Something that I have been struggling with for a long time is consistency. I can never seem to find the right way to work on it. Even worse, my habit to self-criticize has rendered the task more challenging. Self-criticism has always been a faithful friend of mine, and there are times we engage in unhealthy conversations in my mind that draw me down rather than inspire me. But that’s not the entire problem. The problem is my attitude and misconception about what consistency involves. I have learned and am learning more and more about consistency. It is something that I continuously work on every day, and I take joy to share with you the beautiful lessons that I have come to understand along the way
Struggles and misconception.
Being a Christian, I consider myself to have, at the very least, a good standard of values. I make bettering myself an objective to pursue in order to imitate and reflect Jesus. However, several times I forget and ignore the complementary task of living it rather than just aspiring to it. This purposeful life I choose goes beyond wishing, nudging, and desiring. It extents to the concrete; the adoption of persistent attitudes created by consistency.
Without consistency, we fall in the same cycles, which I have done a billion times. Often, I find myself frustrated and wondering why this would happen when I have good intentions. Consistency requires a repeated effort. “It’s not what we do once in a while that shapes our lives. It’s what we do consistently,” Dixit Tony Robbins. As much as I can wish it, the achievement of a good routine cannot happen due to the mere fact that it was said and done once or a few times. It is something that continues even after the excitement and motivation have vanished.
Every day with a struggle of its own: unending work
I have to admit that it sounds a little depressing. Just imagining a steady conformity to something sounds tiring and boring. Also, thinking about the amount of effort we have to put into something in order to achieve it can be intimidating and discouraging.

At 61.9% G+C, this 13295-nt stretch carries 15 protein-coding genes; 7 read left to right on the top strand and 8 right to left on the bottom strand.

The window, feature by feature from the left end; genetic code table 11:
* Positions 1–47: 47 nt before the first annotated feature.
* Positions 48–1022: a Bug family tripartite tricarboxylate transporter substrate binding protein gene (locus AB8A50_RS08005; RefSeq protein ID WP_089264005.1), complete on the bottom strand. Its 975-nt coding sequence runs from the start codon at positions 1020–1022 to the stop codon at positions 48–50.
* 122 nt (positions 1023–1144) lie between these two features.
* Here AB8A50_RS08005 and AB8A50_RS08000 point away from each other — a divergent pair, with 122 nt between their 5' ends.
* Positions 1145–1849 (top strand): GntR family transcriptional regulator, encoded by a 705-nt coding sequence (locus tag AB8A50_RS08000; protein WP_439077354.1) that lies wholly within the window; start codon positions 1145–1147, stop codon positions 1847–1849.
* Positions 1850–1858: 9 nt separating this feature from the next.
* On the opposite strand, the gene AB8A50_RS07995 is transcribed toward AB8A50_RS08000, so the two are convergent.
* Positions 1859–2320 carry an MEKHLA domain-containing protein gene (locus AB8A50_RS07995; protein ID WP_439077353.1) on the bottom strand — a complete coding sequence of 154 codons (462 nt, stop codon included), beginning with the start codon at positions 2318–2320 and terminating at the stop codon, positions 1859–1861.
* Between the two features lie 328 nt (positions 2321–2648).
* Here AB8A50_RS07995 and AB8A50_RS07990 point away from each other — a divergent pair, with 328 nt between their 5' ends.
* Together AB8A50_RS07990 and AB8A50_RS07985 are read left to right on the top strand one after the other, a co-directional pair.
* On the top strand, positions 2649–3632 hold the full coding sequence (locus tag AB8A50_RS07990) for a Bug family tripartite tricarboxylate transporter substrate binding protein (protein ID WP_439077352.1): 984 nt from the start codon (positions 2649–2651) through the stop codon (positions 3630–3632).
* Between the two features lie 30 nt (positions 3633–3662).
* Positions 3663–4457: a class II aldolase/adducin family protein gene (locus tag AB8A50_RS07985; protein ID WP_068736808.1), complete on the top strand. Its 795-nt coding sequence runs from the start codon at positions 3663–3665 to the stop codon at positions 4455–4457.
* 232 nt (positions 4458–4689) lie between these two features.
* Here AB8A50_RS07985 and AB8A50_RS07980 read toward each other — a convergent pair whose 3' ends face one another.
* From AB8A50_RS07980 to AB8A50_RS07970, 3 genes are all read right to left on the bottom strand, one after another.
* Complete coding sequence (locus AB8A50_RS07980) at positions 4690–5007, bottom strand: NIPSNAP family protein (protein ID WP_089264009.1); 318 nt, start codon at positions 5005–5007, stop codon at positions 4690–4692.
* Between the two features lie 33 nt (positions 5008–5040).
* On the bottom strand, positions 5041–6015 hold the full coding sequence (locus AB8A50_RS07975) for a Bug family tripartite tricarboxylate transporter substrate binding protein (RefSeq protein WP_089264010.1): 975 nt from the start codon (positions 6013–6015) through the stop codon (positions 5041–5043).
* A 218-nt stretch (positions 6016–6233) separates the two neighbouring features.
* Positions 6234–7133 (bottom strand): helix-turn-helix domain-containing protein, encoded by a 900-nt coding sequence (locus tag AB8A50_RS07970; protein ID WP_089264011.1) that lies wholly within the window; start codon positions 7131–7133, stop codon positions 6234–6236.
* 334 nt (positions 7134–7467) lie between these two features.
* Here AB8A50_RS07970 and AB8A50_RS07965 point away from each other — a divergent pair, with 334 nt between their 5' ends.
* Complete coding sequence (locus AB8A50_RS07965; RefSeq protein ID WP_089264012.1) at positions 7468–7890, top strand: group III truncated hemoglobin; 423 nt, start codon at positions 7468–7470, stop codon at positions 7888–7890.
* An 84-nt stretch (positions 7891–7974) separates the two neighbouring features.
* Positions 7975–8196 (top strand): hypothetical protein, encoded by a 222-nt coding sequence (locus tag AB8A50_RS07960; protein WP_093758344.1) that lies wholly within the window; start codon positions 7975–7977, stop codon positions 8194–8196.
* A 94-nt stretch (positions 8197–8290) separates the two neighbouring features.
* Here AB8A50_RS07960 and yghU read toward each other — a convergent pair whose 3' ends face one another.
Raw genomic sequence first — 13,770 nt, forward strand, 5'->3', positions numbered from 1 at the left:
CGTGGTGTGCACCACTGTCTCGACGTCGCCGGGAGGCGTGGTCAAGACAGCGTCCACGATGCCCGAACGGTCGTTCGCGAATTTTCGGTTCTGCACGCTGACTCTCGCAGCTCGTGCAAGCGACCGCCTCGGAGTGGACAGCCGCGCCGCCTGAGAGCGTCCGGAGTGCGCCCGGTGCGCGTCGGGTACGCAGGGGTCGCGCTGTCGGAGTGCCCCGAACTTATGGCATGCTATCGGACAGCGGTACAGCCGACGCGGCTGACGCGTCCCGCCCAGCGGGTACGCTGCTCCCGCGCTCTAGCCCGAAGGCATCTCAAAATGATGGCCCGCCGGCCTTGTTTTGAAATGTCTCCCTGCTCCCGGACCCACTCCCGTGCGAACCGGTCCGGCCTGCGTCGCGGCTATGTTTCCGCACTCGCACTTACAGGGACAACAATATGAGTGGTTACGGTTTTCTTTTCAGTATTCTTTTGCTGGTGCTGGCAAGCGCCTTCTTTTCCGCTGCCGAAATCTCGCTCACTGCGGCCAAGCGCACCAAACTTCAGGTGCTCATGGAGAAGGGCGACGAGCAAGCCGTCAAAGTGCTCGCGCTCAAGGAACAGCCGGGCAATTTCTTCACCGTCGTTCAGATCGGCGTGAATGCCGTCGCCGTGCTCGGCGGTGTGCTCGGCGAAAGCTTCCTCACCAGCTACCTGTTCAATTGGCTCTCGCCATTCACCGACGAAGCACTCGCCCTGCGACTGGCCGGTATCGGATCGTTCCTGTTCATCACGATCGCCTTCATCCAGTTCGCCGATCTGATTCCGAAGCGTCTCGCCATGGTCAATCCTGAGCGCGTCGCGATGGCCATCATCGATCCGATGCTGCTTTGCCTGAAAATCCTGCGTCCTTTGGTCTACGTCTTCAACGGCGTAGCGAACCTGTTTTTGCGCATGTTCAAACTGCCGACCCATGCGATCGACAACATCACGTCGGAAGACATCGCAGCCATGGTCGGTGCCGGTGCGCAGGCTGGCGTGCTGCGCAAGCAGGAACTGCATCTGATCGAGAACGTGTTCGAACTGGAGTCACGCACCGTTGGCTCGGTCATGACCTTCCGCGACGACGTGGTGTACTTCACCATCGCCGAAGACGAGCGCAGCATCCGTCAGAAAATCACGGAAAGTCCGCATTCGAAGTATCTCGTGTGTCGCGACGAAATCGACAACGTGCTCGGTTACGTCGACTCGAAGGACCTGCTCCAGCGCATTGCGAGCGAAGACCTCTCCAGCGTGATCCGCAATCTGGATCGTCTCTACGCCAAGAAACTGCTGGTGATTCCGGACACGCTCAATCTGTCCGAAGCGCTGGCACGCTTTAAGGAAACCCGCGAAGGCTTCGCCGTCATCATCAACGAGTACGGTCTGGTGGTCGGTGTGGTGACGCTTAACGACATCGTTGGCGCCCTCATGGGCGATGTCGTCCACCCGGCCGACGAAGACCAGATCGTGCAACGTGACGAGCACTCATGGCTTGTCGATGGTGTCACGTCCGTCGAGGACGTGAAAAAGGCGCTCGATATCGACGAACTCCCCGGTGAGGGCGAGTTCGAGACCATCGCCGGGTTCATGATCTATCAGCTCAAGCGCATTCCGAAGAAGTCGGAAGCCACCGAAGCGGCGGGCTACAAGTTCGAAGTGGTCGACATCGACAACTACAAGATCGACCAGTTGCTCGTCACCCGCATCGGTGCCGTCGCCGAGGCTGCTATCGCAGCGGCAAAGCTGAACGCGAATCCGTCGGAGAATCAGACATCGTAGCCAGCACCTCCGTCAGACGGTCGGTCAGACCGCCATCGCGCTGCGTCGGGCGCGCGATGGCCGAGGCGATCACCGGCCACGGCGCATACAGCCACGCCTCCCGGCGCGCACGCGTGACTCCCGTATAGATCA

But God always comes to the rescue with the perfect word. “Therefore, do not worry about tomorrow, for tomorrow will worry about itself. Each day has enough trouble of its own” (Matthew 6:33). Just like a mason should not worry about the accumulated amount of work and time to build a mansion, neither should we worry about the whole struggle and effort of building our character and living with purpose. Why bear the weight of accomplishing the work of a season in a day? How about breaking down a task, taking on one goal at a time?
“365 days, 365 new beginnings,” they say. Let us wake up every morning and only worry about what must be done then. It makes the day lighter and brings to focus a few things at a time. Additionally, time makes a consistent attitude or action look easier, as it is incorporated in a routine. This unending work creates rhythm. That is when we start to enjoy life more and more, as we observe the little success.
Good and bad distraction?
I have tried my best to stay away from bad distractions. Chitchatting unnecessarily, spending less time on social media (Hmmm, still a struggle. lol), or binge-watching movies (Seriously, can anyone one really resist?). But even after staying away from them, I somehow find myself in an inconsistent rhythm, and fall back to frustration and negative self-criticism.
This life is so full of entertainment and things you can do. For someone with my personality, exploring life is an ultimate goal. I always express my desire to experience every good thing in life and I believe that I was made for a life of abundance.
Here is the thing, many things are to be experienced, but not all experiences are to be lived by me. They are all good, yet, not essentially a necessity. That led me to conclude that there are indeed “bad” and “good” distractions. But even good distractions can lead us away from our goals. Working on recognizing the things that are good, yet unnecessary, should be observed and controlled in order to stay on track with our objectives.
The decisive moment.
The critical moments in the process have not been all the times I’ve decided to do better, just like I am tempted to do every December 31st. Unfortunately, they all end up being pep talks that vanish the moment I have to move into the concretization. The most important moment in consistency is the moment we must decide to concretize the plan: the moment we have to decide either staying in bed 15 min more after the alarm or waking up, either scrolling for 5 more minutes through social media or working on more important things, you name it! That moment right there is the crucial moment when have to decide either to look up to the objective and stay consistent, or to give in and restart the cycle.
Because it is easier said than done, we do not have a better option than relying on God’s strength. Philippians 3:12 says “For it is God who works in you to will and to act in order to fulfill his good purpose.”
God is on our side.
The work has begun, stay hopeful.
“He who began a good work in you will carry it on to completion until the day of Christ Jesus” Philippians 1:6
There is no need for us to be miserable and lose motivation when we don’t acquire good habits as fast as we wish. The truth is the work has already begun. The struggle that we experience in a transformation is simply the proof that it is working. Change is coming, and the bad is being overpowered. It might be easier to change overnight, but it is more wonderful to live the renewal after the endurance.
We’ve got this!